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CSUSB: History professor Jeremy Murray honored with 2022-23 Outstanding Service Award
Redlands-Loma Linda Patch
March 1, 2023
Jeremy Murray’s 10 a.m. Monday history class was in session when unexpected visitors entered the classroom about 30 minutes into his lesson.
“How are you doing?” said CSUSB President Tomás D. Morales, as he invited an entourage of about two dozen faculty and administrators into the classroom.
“We are all here – faculty, senior administrators, students – to present the 2022-23 Outstanding Service Award to Dr. Jeremy Murray for his extensive and sustained contributions to our students, to this campus,” said Morales, as Murray looked on in surprise, and his students, all attending virtually on Zoom save for one, watched on the class’ livestream.
With soaring mountains steep in snow, here’s how to avoid an avalanche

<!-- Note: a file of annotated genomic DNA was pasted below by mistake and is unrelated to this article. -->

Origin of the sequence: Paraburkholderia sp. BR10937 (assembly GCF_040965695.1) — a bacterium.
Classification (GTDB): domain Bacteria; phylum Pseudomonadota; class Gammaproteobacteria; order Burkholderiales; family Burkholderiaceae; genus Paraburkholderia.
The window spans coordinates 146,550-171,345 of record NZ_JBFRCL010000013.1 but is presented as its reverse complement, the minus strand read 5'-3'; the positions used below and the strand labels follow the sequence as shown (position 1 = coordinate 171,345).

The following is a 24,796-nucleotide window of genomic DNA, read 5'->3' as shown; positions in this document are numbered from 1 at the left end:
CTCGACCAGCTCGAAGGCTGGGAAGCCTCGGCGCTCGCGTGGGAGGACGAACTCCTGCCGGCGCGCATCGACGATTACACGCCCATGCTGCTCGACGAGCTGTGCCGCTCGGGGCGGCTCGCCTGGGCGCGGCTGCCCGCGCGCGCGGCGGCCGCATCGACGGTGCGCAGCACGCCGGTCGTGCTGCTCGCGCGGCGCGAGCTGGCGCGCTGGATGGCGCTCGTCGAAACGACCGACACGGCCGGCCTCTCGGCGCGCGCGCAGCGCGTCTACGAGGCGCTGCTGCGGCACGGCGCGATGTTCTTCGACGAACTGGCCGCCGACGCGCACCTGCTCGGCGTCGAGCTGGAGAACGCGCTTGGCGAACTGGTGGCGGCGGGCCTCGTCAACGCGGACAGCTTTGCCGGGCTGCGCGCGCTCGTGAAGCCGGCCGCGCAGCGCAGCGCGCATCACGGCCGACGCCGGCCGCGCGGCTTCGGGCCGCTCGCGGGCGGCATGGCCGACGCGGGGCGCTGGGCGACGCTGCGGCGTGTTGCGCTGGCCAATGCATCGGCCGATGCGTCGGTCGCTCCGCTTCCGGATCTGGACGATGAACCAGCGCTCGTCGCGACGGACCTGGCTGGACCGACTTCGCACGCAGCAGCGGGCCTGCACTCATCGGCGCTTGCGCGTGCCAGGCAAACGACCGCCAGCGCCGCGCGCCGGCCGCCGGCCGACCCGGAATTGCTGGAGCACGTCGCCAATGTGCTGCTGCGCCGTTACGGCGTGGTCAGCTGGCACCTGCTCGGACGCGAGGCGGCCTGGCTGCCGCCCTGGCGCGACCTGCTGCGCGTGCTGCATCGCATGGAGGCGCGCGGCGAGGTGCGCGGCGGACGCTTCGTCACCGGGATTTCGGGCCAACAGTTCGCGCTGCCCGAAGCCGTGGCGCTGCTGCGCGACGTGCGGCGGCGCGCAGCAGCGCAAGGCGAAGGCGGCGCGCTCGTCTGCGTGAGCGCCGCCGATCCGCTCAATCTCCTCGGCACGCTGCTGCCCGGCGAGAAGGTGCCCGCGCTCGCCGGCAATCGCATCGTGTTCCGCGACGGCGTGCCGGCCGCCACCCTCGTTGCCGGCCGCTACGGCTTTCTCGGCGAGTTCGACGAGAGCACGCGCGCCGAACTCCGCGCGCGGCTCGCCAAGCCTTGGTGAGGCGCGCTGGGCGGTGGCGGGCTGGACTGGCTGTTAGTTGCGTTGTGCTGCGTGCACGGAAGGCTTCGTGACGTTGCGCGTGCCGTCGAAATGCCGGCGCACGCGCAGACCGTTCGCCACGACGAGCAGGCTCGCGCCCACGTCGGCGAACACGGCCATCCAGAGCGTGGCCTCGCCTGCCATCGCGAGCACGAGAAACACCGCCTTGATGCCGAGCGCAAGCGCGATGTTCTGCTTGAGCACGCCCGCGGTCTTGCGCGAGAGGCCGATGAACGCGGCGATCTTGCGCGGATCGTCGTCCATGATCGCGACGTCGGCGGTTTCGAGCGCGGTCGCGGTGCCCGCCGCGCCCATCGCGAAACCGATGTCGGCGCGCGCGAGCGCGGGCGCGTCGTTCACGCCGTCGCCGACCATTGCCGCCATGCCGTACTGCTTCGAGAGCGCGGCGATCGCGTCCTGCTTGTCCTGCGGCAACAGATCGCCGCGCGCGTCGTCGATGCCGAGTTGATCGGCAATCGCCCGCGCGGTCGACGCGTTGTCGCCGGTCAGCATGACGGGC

The Sun/Southern California News Group/Bay Area News Group
March 1, 2023
The soaring, snow-filled mountains in Southern California provide superb images for picture postcards. And the same mountains provide just the right canvas, experts say, for dangerous avalanches following the record-breaking snowfall in February.
“We’re talking about a lot of snow at high elevation and steep terrain, and it’s the perfect ingredient for avalanches,” Claire Todd, a professor and the chair of geological sciences at Cal State San Bernardino, said Tuesday, Feb. 28.
CSUSB professor writes on qualitative inquiry
Qualitative Social Work
Deidre Lanesskog (social work) cowrote an article that reads, in part, “Researchers can be a quarrelsome lot; contentions about theory, method, and practice serve to move ideas forward and propel the process of inquiry. So, when nearly 800 scientists from around the globe, representing a wide swath of disciplines, unite to advance a consensus statement, it piques an interest, especially when the topic strikes at core scientific shibboleth for those who employ quantitative methods. The article that raised the flag for me, in a 2019 issue of Nature, was aptly entitled ‘Scientists up against statistical significance.’”
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